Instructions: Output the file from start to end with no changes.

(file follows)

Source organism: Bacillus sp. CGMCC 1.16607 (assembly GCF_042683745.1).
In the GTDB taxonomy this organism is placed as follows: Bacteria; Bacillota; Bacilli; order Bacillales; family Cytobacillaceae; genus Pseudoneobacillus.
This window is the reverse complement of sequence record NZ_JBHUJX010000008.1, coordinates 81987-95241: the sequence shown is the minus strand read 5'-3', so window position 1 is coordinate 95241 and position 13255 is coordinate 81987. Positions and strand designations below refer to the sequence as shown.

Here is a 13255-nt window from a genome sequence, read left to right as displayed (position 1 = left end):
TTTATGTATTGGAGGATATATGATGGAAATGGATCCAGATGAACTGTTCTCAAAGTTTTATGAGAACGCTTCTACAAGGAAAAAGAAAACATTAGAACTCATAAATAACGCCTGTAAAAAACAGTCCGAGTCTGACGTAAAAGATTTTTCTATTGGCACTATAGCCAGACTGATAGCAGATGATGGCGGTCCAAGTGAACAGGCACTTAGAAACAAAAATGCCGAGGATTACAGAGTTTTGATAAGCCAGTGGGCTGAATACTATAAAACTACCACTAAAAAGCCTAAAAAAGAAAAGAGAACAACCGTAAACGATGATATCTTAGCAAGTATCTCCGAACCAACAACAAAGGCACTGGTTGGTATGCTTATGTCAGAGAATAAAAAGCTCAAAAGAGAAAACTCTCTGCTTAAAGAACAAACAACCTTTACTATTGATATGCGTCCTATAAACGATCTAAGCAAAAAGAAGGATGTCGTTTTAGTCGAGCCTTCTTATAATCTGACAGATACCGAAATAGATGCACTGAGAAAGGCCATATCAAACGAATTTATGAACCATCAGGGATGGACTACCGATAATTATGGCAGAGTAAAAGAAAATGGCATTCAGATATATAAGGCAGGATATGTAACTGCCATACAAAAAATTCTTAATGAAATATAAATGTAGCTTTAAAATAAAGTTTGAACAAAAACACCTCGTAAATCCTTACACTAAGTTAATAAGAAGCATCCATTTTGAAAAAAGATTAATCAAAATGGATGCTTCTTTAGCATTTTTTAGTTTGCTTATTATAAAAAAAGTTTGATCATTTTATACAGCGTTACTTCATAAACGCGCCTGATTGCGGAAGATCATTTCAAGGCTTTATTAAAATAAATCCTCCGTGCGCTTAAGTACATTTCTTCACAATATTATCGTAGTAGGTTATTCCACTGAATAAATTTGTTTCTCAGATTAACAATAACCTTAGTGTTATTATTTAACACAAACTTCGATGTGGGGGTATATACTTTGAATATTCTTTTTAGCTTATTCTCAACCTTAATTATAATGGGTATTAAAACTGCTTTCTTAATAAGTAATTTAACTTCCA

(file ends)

Source organism: Bacillus sp. CGMCC 1.16607 (assembly GCF_042683745.1).
In the GTDB taxonomy this organism is placed as follows: Bacteria; Bacillota; Bacilli; order Bacillales; family Cytobacillaceae; genus Pseudoneobacillus.
This window is the reverse complement of sequence record NZ_JBHUJX010000008.1, coordinates 81987-95241: the sequence shown is the minus strand read 5'-3', so window position 1 is coordinate 95241 and position 13255 is coordinate 81987. Positions and strand designations below refer to the sequence as shown.

Here is a 13255-nt window from a genome sequence, read left to right as displayed (position 1 = left end):
TTTATGTATTGGAGGATATATGATGGAAATGGATCCAGATGAACTGTTCTCAAAGTTTTATGAGAACGCTTCTACAAGGAAAAAGAAAACATTAGAACTCATAAATAACGCCTGTAAAAAACAGTCCGAGTCTGACGTAAAAGATTTTTCTATTGGCACTATAGCCAGACTGATAGCAGATGATGGCGGTCCAAGTGAACAGGCACTTAGAAACAAAAATGCCGAGGATTACAGAGTTTTGATAAGCCAGTGGGCTGAATACTATAAAACTACCACTAAAAAGCCTAAAAAAGAAAAGAGAACAACCGTAAACGATGATATCTTAGCAAGTATCTCCGAACCAACAACAAAGGCACTGGTTGGTATGCTTATGTCAGAGAATAAAAAGCTCAAAAGAGAAAACTCTCTGCTTAAAGAACAAACAACCTTTACTATTGATATGCGTCCTATAAACGATCTAAGCAAAAAGAAGGATGTCGTTTTAGTCGAGCCTTCTTATAATCTGACAGATACCGAAATAGATGCACTGAGAAAGGCCATATCAAACGAATTTATGAACCATCAGGGATGGACTACCGATAATTATGGCAGAGTAAAAGAAAATGGCATTCAGATATATAAGGCAGGATATGTAACTGCCATACAAAAAATTCTTAATGAAATATAAATGTAGCTTTAAAATAAAGTTTGAACAAAAACACCTCGTAAATCCTTACACTAAGTTAATAAGAAGCATCCATTTTGAAAAAAGATTAATCAAAATGGATGCTTCTTTAGCATTTTTTAGTTTGCTTATTATAAAAAAAGTTTGATCATTTTATACAGCGTTACTTCATAAACGCGCCTGATTGCGGAAGATCATTTCAAGGCTTTATTAAAATAAATCCTCCGTGCGCTTAAGTACATTTCTTCACAATATTATCGTAGTAGGTTATTCCACTGAATAAATTTGTTTCTCAGATTAACAATAACCTTAGTGTTATTATTTAACACAAACTTCGATGTGGGGGTATATACTTTGAATATTCTTTTTAGCTTATTCTCAACCTTAATTATAATGGGTATTAAAACTGCTTTCTTAATAAGTAATTTAACTTCCA